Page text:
There’s a new Hulk trailer out this week. The new film is supposed to be better than the Ang Lee angst fest that we had a few years ago, but I have to admit that that the latest trailer doesn’t give me very much hope

image Unlike a lot of Marvel characters, there isn’t an inherent “great Hulk story”. As a friend of mine pointed out, of the original characters that Stan Lee created in the sixties, he’s probably among the weakest ones.

Even his comic-book origin is kind of unfocused. It’s a cold war fable involving a new kind of atomic bomb, and some very red communist bad guys that include a scientist named Igor (that nobody notices is a spy), and villain named the Gargoyle, who changes sides once he’s cured by good-old American science.

That original version of the character also wasn’t triggered by anger. Instead he was a cross between Mr. Hyde, and the werewolf; a monster by night and a man by day. The book wasn’t really a hit, and it was canceled after only six issues, eventually coming back after some succesful guest appearances in the Fantastic Four, and the Avengers.

imageThe entire history of the comic has really been a study in ways to to tell good stories about an out of control monster. The different takes have been more or less successful, as the Hulk’s intelligence runs the gamut from grunting animal to erudite leader. But sooner or later he ends up back where he started, yelling “Hulk Smash” as he rips apart a tank. He’s also gone through a number of color changes (he’s currently red in the comics).

On television the solution was to turn Banner into a version of the Fugitive. Each week he’d visit a different town, and face a new set of corrupt officials or menacing gangsters. It allowed him to “make a difference in the lives of everyone he touched,” and then move on, While it wasn’t perfect, it worked pretty well as a vehicle for the character.  They also used that “man on the run” plot in the comics recently, and it was probably the best the book had been in a while.  But like every Hulk story, eventually it gets stale , so they shot the character into space and made him the warlord king of an alien planet, ultimately leading to his coming back to Earth, and tearing a lot of stuff apart.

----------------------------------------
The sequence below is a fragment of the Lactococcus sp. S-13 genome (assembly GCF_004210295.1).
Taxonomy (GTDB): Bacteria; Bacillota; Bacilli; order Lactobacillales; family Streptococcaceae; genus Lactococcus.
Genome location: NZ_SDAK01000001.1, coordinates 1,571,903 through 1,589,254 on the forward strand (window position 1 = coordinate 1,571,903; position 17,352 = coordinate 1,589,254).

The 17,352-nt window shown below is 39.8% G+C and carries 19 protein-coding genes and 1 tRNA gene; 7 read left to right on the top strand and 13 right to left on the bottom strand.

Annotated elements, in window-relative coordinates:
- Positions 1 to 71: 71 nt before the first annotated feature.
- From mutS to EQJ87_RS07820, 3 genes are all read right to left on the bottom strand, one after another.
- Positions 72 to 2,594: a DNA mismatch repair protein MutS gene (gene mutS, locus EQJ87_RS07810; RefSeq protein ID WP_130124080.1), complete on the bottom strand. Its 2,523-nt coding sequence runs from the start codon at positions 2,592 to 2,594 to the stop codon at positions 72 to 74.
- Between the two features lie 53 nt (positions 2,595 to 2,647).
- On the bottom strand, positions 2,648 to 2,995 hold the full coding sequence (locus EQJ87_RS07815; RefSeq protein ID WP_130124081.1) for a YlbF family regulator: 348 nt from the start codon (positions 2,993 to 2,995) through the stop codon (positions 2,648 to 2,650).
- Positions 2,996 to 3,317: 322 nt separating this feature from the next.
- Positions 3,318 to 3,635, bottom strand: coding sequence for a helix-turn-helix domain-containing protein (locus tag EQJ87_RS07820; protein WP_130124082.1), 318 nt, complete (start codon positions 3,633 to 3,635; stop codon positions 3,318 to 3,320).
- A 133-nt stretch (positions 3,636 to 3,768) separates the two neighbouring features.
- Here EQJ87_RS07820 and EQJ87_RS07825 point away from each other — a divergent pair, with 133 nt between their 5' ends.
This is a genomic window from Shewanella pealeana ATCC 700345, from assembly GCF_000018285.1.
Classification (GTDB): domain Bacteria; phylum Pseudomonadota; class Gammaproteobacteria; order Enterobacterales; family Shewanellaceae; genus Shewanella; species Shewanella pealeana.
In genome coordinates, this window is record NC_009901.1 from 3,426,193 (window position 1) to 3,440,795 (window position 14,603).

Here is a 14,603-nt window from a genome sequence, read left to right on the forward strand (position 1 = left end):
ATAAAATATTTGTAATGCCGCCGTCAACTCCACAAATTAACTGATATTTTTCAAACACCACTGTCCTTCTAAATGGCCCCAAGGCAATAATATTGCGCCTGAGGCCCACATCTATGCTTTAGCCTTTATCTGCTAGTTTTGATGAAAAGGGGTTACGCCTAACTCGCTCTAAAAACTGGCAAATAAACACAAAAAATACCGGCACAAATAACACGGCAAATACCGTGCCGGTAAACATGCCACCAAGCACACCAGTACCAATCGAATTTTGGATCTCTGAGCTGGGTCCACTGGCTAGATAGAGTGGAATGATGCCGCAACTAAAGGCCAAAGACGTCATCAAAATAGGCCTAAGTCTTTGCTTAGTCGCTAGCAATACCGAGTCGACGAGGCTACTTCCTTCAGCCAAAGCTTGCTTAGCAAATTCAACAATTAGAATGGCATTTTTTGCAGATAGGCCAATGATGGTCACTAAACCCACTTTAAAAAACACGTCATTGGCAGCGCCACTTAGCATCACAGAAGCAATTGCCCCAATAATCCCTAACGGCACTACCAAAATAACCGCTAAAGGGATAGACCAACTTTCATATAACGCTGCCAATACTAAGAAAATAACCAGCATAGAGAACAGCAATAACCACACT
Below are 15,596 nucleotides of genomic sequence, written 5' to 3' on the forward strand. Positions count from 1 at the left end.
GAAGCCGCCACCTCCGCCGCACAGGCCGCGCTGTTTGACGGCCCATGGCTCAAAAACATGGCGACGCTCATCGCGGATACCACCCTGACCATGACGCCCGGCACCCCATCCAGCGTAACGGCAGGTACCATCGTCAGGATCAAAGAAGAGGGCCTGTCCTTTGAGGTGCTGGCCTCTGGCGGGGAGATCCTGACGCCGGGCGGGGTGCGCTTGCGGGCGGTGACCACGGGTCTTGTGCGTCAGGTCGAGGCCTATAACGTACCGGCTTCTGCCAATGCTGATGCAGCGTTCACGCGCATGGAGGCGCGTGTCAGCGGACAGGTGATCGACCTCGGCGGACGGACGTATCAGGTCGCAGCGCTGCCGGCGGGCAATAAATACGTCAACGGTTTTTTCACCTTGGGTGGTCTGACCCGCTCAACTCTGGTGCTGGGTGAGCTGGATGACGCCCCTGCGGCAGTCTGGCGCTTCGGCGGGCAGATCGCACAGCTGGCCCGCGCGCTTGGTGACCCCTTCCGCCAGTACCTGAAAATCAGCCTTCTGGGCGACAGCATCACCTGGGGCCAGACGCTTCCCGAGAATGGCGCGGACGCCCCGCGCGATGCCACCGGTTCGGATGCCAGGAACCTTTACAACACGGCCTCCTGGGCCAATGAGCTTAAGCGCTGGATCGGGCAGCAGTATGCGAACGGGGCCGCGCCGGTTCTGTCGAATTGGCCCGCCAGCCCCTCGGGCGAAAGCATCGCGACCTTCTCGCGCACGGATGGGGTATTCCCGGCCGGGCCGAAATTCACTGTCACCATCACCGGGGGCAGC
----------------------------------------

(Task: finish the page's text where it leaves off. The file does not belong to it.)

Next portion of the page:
image The main problem is that the human side of the character, Dr. Banner, has to disappear whenever the title character is around. So if you’re trying to tell a story about a man working to free himself of the monster inside, that comes to a screeching halt whenever the Hulk is around.  Suddenly your hero is an out of control beast, smashing up the landscape, and basically doing the things that would make you a villain in any other story. That works great when he’s not the main character. The recent Ultimates series did a great job of showing that the character can be used as a weapon, but only with great consequences both for Banner, and the people using him. You also can’t cure the guy, or the story is over.

As a metaphor, the idea of the Hulk as a living atom bomb held back by nothing more than the weak spirit of an average man is probably the most useful from a storytelling perspective.  I’m just not sure that’s ever going to work for the main character in a summer action blockbuster.

Sure, “Hulk smash,” he just may not be able to smash box office records.

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